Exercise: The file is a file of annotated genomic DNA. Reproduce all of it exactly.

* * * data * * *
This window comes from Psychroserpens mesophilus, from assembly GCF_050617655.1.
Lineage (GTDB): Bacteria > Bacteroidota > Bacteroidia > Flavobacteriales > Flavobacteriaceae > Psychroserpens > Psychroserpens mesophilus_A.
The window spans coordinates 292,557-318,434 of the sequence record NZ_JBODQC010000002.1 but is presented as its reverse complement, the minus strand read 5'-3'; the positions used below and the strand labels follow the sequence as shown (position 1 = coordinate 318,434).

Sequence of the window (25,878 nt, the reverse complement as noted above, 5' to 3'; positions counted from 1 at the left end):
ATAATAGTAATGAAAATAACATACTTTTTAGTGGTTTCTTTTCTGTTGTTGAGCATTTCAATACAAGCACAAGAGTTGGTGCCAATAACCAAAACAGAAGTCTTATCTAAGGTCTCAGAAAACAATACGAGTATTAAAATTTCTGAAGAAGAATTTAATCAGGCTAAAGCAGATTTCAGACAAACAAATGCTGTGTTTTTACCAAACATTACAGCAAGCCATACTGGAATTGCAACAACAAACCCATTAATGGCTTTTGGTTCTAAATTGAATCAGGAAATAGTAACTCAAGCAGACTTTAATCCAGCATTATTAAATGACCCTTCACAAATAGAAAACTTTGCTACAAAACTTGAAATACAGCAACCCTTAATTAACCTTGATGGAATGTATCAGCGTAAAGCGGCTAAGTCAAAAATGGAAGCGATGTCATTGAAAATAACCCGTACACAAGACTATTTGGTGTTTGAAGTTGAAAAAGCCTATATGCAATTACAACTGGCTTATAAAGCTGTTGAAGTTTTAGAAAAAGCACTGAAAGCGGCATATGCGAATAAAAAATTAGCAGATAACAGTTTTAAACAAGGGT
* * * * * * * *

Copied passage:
This window comes from Psychroserpens mesophilus, from assembly GCF_050617655.1.
Lineage (GTDB): Bacteria > Bacteroidota > Bacteroidia > Flavobacteriales > Flavobacteriaceae > Psychroserpens > Psychroserpens mesophilus_A.
The window spans coordinates 292,557-318,434 of the sequence record NZ_JBODQC010000002.1 but is presented as its reverse complement, the minus strand read 5'-3'; the positions used below and the strand labels follow the sequence as shown (position 1 = coordinate 318,434).

Sequence of the window (25,878 nt, the reverse complement as noted above, 5' to 3'; positions counted from 1 at the left end):
ATAATAGTAATGAAAATAACATACTTTTTAGTGGTTTCTTTTCTGTTGTTGAGCATTTCAATACAAGCACAAGAGTTGGTGCCAATAACCAAAACAGAAGTCTTATCTAAGGTCTCAGAAAACAATACGAGTATTAAAATTTCTGAAGAAGAATTTAATCAGGCTAAAGCAGATTTCAGACAAACAAATGCTGTGTTTTTACCAAACATTACAGCAAGCCATACTGGAATTGCAACAACAAACCCATTAATGGCTTTTGGTTCTAAATTGAATCAGGAAATAGTAACTCAAGCAGACTTTAATCCAGCATTATTAAATGACCCTTCACAAATAGAAAACTTTGCTACAAAACTTGAAATACAGCAACCCTTAATTAACCTTGATGGAATGTATCAGCGTAAAGCGGCTAAGTCAAAAATGGAAGCGATGTCATTGAAAATAACCCGTACACAAGACTATTTGGTGTTTGAAGTTGAAAAAGCCTATATGCAATTACAACTGGCTTATAAAGCTGTTGAAGTTTTAGAAAAAGCACTGAAAGCGGCATATGCGAATAAAAAATTAGCAGATAACAGTTTTAAACAAGGGT